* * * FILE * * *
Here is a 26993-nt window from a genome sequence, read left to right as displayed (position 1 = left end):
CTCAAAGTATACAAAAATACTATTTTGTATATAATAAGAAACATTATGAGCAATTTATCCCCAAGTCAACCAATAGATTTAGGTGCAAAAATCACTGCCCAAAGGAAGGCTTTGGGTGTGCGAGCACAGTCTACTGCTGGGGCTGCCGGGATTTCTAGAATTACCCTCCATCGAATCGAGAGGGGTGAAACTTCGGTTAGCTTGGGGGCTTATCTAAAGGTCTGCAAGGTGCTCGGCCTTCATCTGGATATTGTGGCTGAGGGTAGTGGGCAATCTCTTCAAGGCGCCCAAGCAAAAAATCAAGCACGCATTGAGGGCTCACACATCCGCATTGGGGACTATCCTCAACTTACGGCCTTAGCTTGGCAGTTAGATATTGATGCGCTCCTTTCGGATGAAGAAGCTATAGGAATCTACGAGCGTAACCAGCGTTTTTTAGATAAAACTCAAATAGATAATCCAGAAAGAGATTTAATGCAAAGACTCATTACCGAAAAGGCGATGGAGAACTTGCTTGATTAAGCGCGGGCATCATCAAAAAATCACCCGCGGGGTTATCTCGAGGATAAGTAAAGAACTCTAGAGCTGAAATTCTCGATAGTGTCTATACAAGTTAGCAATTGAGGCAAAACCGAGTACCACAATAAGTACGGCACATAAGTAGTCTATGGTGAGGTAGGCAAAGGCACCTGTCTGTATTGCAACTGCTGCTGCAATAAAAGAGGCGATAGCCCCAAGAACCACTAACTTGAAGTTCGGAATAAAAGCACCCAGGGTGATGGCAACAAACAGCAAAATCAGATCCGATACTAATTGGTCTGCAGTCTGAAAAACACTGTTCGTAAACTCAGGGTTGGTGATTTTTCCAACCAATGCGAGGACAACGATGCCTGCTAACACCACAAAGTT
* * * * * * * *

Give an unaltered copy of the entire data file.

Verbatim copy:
Here is a 26993-nt window from a genome sequence, read left to right as displayed (position 1 = left end):
CTCAAAGTATACAAAAATACTATTTTGTATATAATAAGAAACATTATGAGCAATTTATCCCCAAGTCAACCAATAGATTTAGGTGCAAAAATCACTGCCCAAAGGAAGGCTTTGGGTGTGCGAGCACAGTCTACTGCTGGGGCTGCCGGGATTTCTAGAATTACCCTCCATCGAATCGAGAGGGGTGAAACTTCGGTTAGCTTGGGGGCTTATCTAAAGGTCTGCAAGGTGCTCGGCCTTCATCTGGATATTGTGGCTGAGGGTAGTGGGCAATCTCTTCAAGGCGCCCAAGCAAAAAATCAAGCACGCATTGAGGGCTCACACATCCGCATTGGGGACTATCCTCAACTTACGGCCTTAGCTTGGCAGTTAGATATTGATGCGCTCCTTTCGGATGAAGAAGCTATAGGAATCTACGAGCGTAACCAGCGTTTTTTAGATAAAACTCAAATAGATAATCCAGAAAGAGATTTAATGCAAAGACTCATTACCGAAAAGGCGATGGAGAACTTGCTTGATTAAGCGCGGGCATCATCAAAAAATCACCCGCGGGGTTATCTCGAGGATAAGTAAAGAACTCTAGAGCTGAAATTCTCGATAGTGTCTATACAAGTTAGCAATTGAGGCAAAACCGAGTACCACAATAAGTACGGCACATAAGTAGTCTATGGTGAGGTAGGCAAAGGCACCTGTCTGTATTGCAACTGCTGCTGCAATAAAAGAGGCGATAGCCCCAAGAACCACTAACTTGAAGTTCGGAATAAAAGCACCCAGGGTGATGGCAACAAACAGCAAAATCAGATCCGATACTAATTGGTCTGCAGTCTGAAAAACACTGTTCGTAAACTCAGGGTTGGTGATTTTTCCAACCAATGCGAGGACAACGATGCCTGCTAACACCACAAAGTT